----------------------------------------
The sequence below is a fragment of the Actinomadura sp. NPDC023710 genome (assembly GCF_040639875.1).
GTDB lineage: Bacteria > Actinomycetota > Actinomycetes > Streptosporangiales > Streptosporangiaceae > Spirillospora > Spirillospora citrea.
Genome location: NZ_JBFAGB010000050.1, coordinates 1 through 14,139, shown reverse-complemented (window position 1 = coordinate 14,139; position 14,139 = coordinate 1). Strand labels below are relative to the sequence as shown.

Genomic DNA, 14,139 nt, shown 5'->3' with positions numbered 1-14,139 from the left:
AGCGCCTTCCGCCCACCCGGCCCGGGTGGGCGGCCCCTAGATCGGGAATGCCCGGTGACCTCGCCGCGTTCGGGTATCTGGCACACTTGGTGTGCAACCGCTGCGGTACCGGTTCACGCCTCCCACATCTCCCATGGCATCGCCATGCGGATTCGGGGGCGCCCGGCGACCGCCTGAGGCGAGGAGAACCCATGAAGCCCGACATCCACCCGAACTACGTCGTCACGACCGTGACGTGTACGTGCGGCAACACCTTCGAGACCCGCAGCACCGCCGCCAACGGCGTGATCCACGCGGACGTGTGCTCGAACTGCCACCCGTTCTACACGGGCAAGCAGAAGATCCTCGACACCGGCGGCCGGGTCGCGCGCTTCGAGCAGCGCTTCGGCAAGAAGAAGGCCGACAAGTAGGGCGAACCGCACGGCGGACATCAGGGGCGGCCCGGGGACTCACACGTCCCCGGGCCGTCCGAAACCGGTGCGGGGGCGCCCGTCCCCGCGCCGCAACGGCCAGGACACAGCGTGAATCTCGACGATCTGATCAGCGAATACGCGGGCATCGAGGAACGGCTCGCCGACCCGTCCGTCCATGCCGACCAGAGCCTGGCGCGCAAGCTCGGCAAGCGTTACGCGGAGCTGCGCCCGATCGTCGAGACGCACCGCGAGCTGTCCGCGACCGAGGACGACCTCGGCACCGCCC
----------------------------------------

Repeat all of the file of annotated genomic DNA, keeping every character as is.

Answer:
The sequence below is a fragment of the Actinomadura sp. NPDC023710 genome (assembly GCF_040639875.1).
GTDB lineage: Bacteria > Actinomycetota > Actinomycetes > Streptosporangiales > Streptosporangiaceae > Spirillospora > Spirillospora citrea.
Genome location: NZ_JBFAGB010000050.1, coordinates 1 through 14,139, shown reverse-complemented (window position 1 = coordinate 14,139; position 14,139 = coordinate 1). Strand labels below are relative to the sequence as shown.

Genomic DNA, 14,139 nt, shown 5'->3' with positions numbered 1-14,139 from the left:
AGCGCCTTCCGCCCACCCGGCCCGGGTGGGCGGCCCCTAGATCGGGAATGCCCGGTGACCTCGCCGCGTTCGGGTATCTGGCACACTTGGTGTGCAACCGCTGCGGTACCGGTTCACGCCTCCCACATCTCCCATGGCATCGCCATGCGGATTCGGGGGCGCCCGGCGACCGCCTGAGGCGAGGAGAACCCATGAAGCCCGACATCCACCCGAACTACGTCGTCACGACCGTGACGTGTACGTGCGGCAACACCTTCGAGACCCGCAGCACCGCCGCCAACGGCGTGATCCACGCGGACGTGTGCTCGAACTGCCACCCGTTCTACACGGGCAAGCAGAAGATCCTCGACACCGGCGGCCGGGTCGCGCGCTTCGAGCAGCGCTTCGGCAAGAAGAAGGCCGACAAGTAGGGCGAACCGCACGGCGGACATCAGGGGCGGCCCGGGGACTCACACGTCCCCGGGCCGTCCGAAACCGGTGCGGGGGCGCCCGTCCCCGCGCCGCAACGGCCAGGACACAGCGTGAATCTCGACGATCTGATCAGCGAATACGCGGGCATCGAGGAACGGCTCGCCGACCCGTCCGTCCATGCCGACCAGAGCCTGGCGCGCAAGCTCGGCAAGCGTTACGCGGAGCTGCGCCCGATCGTCGAGACGCACCGCGAGCTGTCCGCGACCGAGGACGACCTCGGCACCGCCC